My Grandfather, Sam Gonshak
Blast from the Past is an ongoing series of posts reprinting articles from historical issues of The Volunteer.
“My Grandfather, Sam Gonshak,” by Amber Glassberg
Originally appeared in The Volunteer, V.9, No. 3, November 1987.
An essay submitted for an Honors English Class for which Amber received and A++ by her teacher Mrs. Adams.
“Amber, you have certainly captured the “Essences” of your Grandfather! You have done an exceptional job on this assignment!”
My grandfather has always been a special person in my life. He loves me a lot and I love him. Every time he comes to see me, he brings me a package of lifesavers and a ten dollar bill. If I refuse to take these things he tells me I better or I will break the tradition! He is always worried about me and concerned about how I am doing. My grandfather knows a lot about me, almost as much as I do. When I began interviewing him I realized how little I really knew about him and his life. I discovered that he has had a difficult life and one that has been quite different from mine.
Active is a word to describe my seventy-five year old grandfather. He and my grandmother live in Brooklyn, near Coney Island. My grandfather is retired now, but is always on the go. He spends many hours a week working for an organization, the Veterans of the Abraham Lincoln Brigade. Once a year he sets up a dinner for over one thousand people to commemorate the involvement of the veterans of the Spanish Civil War. Although he complains bitterly about the amount of work, he loves it. In his spare time he helps my grandmother, reads, visits me and friends, watches sports events on television, and talks to all the little kids in the neighborhood. His is very interested in politics. At least once a year, my grandfather travels to Spain on business and pleasure. He always returns with gifts for everyone. He is a giving generous person both to us and others.
Life began for my grandfather, Samuel Gonshak, on September 22, 1911. His parents were Jewish immigrants from Russia. Samuel grew up on Rivington Street on the Lower East Side of New York. His family was very poor, sometimes living on potato peels. His father was a cap maker and his mother was a housewife. He had one brother who died fifteen years ago.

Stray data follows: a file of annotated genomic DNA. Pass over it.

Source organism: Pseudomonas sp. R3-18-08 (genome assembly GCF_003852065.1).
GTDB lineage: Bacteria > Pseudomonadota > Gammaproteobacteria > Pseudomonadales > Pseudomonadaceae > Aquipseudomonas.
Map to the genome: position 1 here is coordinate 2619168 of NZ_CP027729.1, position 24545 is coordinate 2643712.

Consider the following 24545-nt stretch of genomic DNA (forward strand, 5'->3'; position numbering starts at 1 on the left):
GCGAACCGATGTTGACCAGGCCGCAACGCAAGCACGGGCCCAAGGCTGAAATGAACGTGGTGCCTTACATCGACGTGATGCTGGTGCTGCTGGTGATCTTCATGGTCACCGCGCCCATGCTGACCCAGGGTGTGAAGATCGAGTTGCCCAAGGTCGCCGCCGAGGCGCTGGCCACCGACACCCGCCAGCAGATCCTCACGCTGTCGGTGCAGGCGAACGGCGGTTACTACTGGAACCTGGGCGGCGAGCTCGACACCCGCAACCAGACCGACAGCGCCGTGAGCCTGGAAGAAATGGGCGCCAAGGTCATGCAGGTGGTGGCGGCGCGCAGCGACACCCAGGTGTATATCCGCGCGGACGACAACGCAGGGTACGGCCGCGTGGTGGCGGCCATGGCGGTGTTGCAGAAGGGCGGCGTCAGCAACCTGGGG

One of my grandfather’s fondest memories is his uncle’s weekly present of a nickel. A nickel a week bought a lot in those days. Often Samuel used it to go to the movies on Saturday afternoons to see a double feature, newsreel and comic strip. Sometimes he shined shoes to earn some money. He would watch the gangsters emerge from various restaurants dressed in the fashions of the day (including big wide brimmed hats, double breasted shark skinned suits, and alligator shoes) while smoking Havana cigars and hope to earn a tip hailing them a cab or running errands for them.
Samuel did very well in school, skipping two grades. He was always a very good athlete and was a member of the basketball, swimming, and track teams. Knowing that his family could not afford college, he quit school in 1928, before finishing the twelfth grade.
Sam got a job immediately working in his uncle’s store. He stayed there for about a year before quitting. The plight of the poor people during the depression concerned him, so, despite the fact that he was making a good living in his uncle’s store, he began to working on behalf of the poor. It hurt him to see people sitting out on the street surrounded by their furniture with no place to go. He helped put their furniture and belongings back, and undertook other activities, which resulted in his being arrested and put in jail for a year.
When the Spanish Civil War broke out in 1936, my grandfather left America to fight against fascism. My grandfather feels that this is one of the biggest accomplishments in his life.
The other major accomplishment of his life was marrying Lily Bass and having a baby, my mom! They were married at the outbreak of World War II. My grandfather then left to fight in the Philippines. My mother was born in 1945, at the close of the war.
My grandfather returned home, spending the next twenty years of his life as a family person raising his child and working hard to provide for his family. He worked as a presser in the garment district of New York. Both his lack of formal schooling and his political activities prevented him from getting any other kind of work.
Throughout the years, my grandfather has always been a very caring and concerned person. My grandmother has always been sick and my grandfather has always taken care of her. He took care of his parents when they were old. He worries about my family, cautioning us to eat well, get enough rest, and to overexert ourselves. During his life he worked hard, not only for himself, but for other people too. He knew what it was to be poor and in need and felt for others. I admire him for it!